Zurenborg is a neighborhood in Berchem, a district of Antwerp. The area boasts a truly unique collection of contrasting exuberant architectural styles.
At the end of the nineteenth century, the population of Antwerp was growing rapidly, increasing from 200,000 in 1885 to more around 300,000 in 1900. The port of Antwerp had become Europe’s largest. As a result, the city was developing several neighborhoods. The most prominent one being Antwerp’s south, where development started in 1875. The first paralleling plan of the Zurenborg neighborhood, at the south-east of Antwerp, was approved in 1882.
The neighborhood is split into two parts by a railway line to the Netherlands. Both parts were separately developed. The northwest part features a central square from which the main streets radiate. In the southeast part, the square was reduced to a small circular place.
The northwest side of the railway features hundreds of white stuccoed houses which attracted the new middle class. Those people with a relatively high income wanted to flee the crowded and deteriorating old center of the city. The neighborhood was developed as a ‘village in the city’.
The center of the area is the Dageraadplaats, a square from which ten streets radiate. Most of the buildings in the area are low-rise, white-stuccoed houses which give the neighborhood a homogenous look. The neighborhood started to decline in the fifties, but has enjoyed a revival in the nineties and now attracts mostly young people thanks to its village-like atmosphere.
The southeast side of the railway, also known as the Cogels-Osy neighborhood is maybe the most famous of the Antwerp neighborhood, thanks to its remarkable architecture. It attracted the very rich who, in a typically Antwerp tradition wanted to display their wealth with opulent buildings. Each owner could choose his own architect and building style, as long as it fitted in. This created a competitive environment for architects who were able to freely use their creativity.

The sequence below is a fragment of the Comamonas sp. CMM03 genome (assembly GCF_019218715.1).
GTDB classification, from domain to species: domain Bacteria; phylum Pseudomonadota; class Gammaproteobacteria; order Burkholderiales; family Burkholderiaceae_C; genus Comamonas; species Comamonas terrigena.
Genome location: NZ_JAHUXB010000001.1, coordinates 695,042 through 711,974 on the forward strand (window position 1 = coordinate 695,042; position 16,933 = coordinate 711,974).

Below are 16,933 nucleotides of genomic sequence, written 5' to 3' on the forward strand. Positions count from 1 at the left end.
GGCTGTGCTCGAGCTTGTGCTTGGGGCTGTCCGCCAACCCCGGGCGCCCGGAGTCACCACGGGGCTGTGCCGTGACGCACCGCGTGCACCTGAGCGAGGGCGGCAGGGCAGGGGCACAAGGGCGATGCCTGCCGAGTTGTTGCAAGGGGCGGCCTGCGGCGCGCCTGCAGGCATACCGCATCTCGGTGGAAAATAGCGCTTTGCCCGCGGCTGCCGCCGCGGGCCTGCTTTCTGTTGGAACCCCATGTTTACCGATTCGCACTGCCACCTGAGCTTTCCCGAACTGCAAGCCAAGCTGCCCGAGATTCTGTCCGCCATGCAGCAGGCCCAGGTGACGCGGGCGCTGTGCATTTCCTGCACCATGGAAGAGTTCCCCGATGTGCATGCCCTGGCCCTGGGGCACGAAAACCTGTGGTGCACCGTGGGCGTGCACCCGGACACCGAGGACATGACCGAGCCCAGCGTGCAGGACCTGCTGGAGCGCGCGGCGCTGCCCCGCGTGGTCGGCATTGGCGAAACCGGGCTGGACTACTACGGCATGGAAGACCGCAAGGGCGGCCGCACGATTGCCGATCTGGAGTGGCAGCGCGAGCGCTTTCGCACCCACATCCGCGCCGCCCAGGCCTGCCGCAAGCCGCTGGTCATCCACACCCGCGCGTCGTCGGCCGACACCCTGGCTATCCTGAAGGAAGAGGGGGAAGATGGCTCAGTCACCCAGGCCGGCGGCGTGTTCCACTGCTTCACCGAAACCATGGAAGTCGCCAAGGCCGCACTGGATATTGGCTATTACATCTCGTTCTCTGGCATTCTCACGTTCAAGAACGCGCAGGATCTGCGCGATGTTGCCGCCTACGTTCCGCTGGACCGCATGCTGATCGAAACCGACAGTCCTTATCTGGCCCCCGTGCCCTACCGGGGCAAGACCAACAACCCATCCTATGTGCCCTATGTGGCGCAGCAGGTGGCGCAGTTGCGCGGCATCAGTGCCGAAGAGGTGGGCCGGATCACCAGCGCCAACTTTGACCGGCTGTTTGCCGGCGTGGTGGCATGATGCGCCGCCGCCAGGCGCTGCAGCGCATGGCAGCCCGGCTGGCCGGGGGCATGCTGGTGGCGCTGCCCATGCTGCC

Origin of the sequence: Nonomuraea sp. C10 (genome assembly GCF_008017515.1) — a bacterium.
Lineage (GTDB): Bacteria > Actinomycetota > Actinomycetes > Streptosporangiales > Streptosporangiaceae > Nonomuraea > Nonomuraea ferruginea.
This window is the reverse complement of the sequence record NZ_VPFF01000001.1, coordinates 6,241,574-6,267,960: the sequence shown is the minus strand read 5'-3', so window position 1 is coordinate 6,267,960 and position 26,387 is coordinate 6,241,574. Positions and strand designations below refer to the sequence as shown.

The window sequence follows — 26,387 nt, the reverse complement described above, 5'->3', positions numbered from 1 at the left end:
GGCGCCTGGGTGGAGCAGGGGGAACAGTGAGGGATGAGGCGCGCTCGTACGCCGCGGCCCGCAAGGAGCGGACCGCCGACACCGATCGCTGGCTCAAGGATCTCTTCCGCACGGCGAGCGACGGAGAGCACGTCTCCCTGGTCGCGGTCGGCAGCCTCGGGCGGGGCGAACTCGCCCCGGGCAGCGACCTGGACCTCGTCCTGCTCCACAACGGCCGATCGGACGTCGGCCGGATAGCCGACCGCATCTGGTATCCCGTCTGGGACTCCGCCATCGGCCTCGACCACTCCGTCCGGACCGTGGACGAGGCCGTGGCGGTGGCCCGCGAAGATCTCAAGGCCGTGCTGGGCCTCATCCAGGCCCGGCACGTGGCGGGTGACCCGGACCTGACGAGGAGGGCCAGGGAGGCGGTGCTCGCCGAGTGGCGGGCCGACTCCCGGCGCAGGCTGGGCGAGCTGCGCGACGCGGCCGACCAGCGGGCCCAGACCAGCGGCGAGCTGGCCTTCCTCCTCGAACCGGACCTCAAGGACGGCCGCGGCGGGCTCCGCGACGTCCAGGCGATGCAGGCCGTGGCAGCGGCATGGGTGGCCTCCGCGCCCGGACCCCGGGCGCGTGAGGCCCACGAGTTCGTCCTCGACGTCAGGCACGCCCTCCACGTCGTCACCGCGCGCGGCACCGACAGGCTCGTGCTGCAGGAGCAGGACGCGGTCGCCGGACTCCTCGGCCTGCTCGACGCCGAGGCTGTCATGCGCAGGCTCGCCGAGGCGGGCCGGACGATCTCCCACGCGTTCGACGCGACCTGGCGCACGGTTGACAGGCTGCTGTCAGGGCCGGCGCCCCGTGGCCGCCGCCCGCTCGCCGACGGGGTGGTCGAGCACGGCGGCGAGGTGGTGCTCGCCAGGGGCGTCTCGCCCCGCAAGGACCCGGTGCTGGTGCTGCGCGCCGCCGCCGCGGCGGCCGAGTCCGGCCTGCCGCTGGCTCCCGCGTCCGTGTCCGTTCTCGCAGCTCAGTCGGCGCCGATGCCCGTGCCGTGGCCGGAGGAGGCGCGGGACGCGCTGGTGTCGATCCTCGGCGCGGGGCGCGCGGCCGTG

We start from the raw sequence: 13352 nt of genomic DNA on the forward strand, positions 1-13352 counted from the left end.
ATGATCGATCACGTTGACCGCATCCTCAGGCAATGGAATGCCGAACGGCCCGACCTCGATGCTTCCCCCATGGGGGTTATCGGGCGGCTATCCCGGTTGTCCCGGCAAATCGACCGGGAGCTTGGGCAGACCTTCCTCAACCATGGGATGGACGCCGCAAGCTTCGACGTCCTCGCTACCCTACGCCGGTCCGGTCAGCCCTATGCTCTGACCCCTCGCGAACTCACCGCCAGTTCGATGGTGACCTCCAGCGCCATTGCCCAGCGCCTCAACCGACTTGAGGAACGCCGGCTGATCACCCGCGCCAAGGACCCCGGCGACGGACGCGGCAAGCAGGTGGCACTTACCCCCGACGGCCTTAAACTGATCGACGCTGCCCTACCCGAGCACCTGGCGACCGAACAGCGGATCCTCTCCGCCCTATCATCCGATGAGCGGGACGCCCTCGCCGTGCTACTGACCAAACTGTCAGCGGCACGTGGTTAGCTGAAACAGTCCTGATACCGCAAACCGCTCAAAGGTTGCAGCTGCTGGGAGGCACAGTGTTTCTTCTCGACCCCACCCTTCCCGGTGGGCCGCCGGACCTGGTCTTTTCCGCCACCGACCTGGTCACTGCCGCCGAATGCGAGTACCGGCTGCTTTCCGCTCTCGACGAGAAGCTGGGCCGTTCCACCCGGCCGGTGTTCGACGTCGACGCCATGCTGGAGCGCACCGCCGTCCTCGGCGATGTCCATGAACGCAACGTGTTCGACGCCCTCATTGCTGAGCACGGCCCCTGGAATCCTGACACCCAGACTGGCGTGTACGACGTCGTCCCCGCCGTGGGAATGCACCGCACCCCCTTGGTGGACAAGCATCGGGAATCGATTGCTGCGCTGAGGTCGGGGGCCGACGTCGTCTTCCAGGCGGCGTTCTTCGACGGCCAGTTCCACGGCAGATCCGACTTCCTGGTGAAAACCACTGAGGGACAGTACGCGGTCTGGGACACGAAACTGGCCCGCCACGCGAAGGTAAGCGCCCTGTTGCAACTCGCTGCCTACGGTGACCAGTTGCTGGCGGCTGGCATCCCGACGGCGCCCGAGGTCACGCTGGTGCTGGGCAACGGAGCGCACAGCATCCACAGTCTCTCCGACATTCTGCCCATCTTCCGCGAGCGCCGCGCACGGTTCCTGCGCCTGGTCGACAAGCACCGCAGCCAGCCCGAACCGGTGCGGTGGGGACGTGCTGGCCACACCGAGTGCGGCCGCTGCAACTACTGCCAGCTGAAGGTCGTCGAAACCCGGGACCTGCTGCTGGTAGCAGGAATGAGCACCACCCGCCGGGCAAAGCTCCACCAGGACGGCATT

As a result, the Cogels-Osy is a showcase of contemporary popular architectural styles where many ‘houses’ were turned into small palaces decorated with statues, balconies, towers and bay windows.
In contrary to the west side of Zurenborg, the east part features almost randomly placed streets, with the Cogels-Osylei as the central axis. Variety and individuality were the key to the buildings constructed in this part of the city.
The architects all used different architectural styles: Flemish Renaissance, Byzantine, Gothic, Classical, Art Nouveau are just some of the many styles used by architects. This results in an area where you find can find a Moorish style building next to an Art nouveau house or an eclectic castle. Nowhere will you find so many confronting styles in one small district.
Most of the buildings were actually several houses with different entrances constructed as one large villa. They are lavishly decorated; each detail of a building was taken by the architects as an opportunity to emphasize the individuality of the building.
The Cogels-Osy neighborhood is an area full of symbolic building- and street names. Cogels-Osy, the man who started the whole development project, was a defender of the Flemish and Antwerp identity. Some street names refer to the independence war of linguistic affinity: the Boer war in South Africa, e.g. the Pretoriastraat, Transvaalstraat and Krugerstraat. Others refer to the Flemish history or to wars against the Dutch and French. Several buildings were given similar symbolic names. These symbols show that the neighborhood represented a newly found patriotism which is also reflected in the exuberance of the architecture.
Protection of the neighborhood
When the council of the district of Berchem, to which the Cogels-Osy area belonged since 1912, unveiled plans in the 1960s to develop a new dense and modern ‘Corbusier-type’ neighborhood in Zurenborg, this caused strong opposition from the inhabitants. Even Renaet Braem – the modernist Antwerp architect – opposed the destruction of this architecturally rich neighborhood. He filed a request to protect the entire district as a monument.
It wasn’t until 1984 before the protection came into effect, but in the meantime the original plans were never realized thanks to strong opposition by both architects and inhabitants. Currently more than 170 buildings in the neighborhood are protected monuments.